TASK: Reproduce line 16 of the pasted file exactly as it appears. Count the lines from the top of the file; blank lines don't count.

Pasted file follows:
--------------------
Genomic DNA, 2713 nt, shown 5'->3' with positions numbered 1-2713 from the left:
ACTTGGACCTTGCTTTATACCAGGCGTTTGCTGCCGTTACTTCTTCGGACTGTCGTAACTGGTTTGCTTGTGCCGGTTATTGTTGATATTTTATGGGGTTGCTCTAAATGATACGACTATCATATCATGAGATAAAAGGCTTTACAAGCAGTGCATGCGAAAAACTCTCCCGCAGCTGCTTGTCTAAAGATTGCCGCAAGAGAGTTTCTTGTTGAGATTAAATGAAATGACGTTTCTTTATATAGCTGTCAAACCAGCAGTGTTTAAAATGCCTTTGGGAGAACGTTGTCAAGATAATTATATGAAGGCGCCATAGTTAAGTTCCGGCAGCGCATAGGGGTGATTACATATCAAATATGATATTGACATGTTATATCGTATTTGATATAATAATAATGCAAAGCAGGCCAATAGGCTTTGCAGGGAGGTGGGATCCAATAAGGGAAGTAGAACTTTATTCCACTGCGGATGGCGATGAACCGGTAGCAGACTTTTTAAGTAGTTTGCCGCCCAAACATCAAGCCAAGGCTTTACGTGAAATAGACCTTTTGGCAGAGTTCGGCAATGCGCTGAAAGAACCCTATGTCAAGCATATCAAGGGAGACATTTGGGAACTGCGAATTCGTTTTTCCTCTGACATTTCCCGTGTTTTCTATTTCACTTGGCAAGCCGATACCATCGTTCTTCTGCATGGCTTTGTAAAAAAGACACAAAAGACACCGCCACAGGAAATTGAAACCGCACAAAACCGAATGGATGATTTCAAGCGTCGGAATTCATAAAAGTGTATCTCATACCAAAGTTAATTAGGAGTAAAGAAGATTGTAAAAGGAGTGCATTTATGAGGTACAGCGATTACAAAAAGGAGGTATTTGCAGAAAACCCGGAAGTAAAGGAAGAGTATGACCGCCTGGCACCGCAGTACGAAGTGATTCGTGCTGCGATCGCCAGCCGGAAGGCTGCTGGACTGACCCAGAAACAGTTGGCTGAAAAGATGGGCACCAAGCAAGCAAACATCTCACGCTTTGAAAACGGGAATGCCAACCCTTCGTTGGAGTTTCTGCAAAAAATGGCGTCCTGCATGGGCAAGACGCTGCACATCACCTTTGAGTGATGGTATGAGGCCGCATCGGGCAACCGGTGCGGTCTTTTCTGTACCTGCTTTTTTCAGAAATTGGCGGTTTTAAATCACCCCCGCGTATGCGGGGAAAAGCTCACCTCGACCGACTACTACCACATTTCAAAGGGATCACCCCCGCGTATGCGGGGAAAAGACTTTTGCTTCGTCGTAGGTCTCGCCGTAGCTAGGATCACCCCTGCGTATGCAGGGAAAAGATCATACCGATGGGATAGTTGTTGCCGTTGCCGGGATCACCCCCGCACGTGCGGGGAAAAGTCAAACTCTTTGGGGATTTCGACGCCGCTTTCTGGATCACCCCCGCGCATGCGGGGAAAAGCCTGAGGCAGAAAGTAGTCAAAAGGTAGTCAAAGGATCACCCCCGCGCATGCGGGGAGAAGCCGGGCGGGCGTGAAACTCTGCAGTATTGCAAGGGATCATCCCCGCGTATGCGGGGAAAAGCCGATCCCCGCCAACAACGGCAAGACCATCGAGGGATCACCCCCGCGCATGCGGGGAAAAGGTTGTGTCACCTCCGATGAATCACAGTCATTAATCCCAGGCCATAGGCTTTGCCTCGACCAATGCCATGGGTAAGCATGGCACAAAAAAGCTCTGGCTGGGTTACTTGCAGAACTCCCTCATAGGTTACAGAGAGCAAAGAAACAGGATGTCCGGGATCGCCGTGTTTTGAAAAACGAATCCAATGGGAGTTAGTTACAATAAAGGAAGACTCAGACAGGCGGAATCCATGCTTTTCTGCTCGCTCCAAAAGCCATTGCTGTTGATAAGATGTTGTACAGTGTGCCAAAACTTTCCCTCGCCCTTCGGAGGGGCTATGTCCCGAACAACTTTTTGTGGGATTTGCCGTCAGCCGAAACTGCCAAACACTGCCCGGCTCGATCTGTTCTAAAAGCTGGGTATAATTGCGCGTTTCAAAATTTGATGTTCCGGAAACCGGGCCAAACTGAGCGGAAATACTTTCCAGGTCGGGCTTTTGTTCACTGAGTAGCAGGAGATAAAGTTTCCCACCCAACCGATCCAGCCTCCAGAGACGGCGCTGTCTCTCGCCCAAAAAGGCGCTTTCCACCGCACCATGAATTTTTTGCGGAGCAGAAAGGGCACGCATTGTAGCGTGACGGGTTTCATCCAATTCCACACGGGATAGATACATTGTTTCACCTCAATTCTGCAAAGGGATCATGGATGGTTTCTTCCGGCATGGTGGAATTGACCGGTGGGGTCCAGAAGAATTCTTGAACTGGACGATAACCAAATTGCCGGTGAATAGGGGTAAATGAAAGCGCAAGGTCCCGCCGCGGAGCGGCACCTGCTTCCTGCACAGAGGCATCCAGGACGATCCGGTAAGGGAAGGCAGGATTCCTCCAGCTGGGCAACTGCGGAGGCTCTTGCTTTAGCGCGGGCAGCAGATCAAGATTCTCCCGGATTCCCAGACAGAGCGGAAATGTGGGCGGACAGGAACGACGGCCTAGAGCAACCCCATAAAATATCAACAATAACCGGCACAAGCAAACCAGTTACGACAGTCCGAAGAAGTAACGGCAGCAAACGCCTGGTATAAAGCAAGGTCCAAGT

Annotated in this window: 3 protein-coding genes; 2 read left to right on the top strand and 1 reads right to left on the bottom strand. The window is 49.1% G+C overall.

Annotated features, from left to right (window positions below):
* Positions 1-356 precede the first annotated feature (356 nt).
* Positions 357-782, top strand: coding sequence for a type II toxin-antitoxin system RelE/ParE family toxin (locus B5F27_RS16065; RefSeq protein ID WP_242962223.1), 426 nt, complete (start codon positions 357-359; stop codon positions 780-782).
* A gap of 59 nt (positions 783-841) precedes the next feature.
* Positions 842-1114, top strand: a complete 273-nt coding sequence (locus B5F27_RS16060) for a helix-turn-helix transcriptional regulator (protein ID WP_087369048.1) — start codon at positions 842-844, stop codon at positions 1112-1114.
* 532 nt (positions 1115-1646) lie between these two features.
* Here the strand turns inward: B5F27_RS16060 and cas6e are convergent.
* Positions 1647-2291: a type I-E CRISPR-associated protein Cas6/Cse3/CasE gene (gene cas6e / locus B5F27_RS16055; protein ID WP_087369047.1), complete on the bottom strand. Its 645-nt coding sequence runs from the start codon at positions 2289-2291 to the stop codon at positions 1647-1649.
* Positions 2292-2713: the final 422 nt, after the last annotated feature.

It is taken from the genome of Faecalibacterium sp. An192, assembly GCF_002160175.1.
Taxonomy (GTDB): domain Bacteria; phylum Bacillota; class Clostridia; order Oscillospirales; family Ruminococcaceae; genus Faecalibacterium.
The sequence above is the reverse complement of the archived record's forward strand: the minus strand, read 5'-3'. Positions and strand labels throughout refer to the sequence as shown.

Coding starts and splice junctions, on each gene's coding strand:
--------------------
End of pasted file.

Coding starts and splice junctions, on each gene's coding strand: